It's Elemental Winner Featured in Hartford Courant

April 24, 2011 - Hartford CT

Berlin High Junior Takes Home $5,000 Grant In National Video Contest

One Of 11 Winners In Chemical Heritage Foundation's It's Elemental Competition


The Hartford Courant

BERLIN —By the time he began 11th grade at Berlin High School last fall, Daniyal Khan had become an experienced video producer, making 20 of them. But most of his work was done for fun or for classes at the high school.

His opportunity for wider exposure came in a video contest sponsored by a national organization that promotes the sciences. The competition drew nearly 700 entries from around the country.

To Khan's surprise, his video was one of the top pieces in the contest.

"I wanted to see how I matched up with other students from around the country," he said. "It was a good opportunity to show my work outside of Berlin and Connecticut. But I thought I would be lucky to get into the top 20."

His piece, "Discovering Hydrogen," was one of 11 winners in the Chemical Heritage Foundation's It's Elemental contest and won a $5,000 grant that will help Berlin High School start a program on environmental sustainability.

For the contest, students chose an element from the periodic table and made a video about it.

Gigi Naglak, the foundation's outreach coordinator, said students had to include basic information about the element and its uses but also historical background, such as who discovered it and the circumstances surrounding its discovery. The videos had to be three to five minutes long, she said.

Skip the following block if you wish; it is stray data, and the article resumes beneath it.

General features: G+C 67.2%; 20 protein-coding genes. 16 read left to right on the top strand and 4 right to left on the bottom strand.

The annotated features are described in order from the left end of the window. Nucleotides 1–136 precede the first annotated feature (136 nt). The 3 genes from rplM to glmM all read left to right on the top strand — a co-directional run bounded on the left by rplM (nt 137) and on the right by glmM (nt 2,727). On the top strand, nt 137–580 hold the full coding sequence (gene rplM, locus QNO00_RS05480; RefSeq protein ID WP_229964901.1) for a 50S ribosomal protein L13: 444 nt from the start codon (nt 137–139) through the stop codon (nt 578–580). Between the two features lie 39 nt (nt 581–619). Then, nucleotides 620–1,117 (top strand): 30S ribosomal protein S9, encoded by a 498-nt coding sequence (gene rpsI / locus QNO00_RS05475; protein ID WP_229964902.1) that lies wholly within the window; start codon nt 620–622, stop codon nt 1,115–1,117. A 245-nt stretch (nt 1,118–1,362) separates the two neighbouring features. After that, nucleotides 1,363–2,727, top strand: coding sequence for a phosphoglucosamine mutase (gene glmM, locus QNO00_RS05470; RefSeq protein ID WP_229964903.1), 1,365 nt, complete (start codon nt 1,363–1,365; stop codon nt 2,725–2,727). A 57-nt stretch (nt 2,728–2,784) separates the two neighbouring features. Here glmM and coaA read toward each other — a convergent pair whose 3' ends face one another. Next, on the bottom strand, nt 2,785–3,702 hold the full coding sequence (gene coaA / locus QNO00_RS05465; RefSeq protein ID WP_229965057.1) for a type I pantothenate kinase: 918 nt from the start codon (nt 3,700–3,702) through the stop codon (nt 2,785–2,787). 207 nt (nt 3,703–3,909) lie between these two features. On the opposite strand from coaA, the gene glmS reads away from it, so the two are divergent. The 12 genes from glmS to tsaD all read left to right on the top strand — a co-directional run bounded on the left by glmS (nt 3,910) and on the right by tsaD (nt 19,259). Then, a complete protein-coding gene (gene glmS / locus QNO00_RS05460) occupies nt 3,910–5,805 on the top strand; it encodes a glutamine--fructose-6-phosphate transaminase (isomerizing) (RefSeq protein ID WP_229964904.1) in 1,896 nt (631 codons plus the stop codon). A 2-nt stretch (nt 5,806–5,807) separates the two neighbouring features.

Khan chose hydrogen, although it was not his first choice. He wanted either oxygen or carbon, but they were already taken.

"I wanted oxygen or carbon because you can do something more flashy with them," he said. "You can do experiments with them that have a good visual element. I wanted an easily recognized element that gave me options for content in the video."

Khan's family is from Pakistan, and he said he was introduced to video production while they were living in England.

Morgan Hanna, a chemistry teacher at the high school, told Khan about the contest. Hanna said he thought of Khan because of his background in science and experience with video production.

"If you can find an activity that a student chooses to do on their own and shows the relevancy of what they are learning in class — that's the most important thing you can do as a teacher," Hanna said. "I try to find things that will interest a student and let them run with it, and I knew Dan would run with this."

In addition to wider exposure, Khan said he was attracted by the challenge. Its format was also something he prefers.

"The documentary style is more my thing. It's reality, factual and relatively straightforward," Khan said.

The high school offers video production classes and Khan used the school's cameras. But editing, animation and other production work was done on his laptop and desktop computers at home.

Naglak said the videos were judged on their presentation of scientific and historical information and technical quality.

"Daniyal scored highly across all the categories. He created a high-quality video with a good script," she said. "One of the judges said he has potential as the host of a science-based television show, kind of like a Discovery Channel show."

Khan has also been active in the high school's bicycling club and an upcoming project is to produce a video highlighting the cycling activities at the school.

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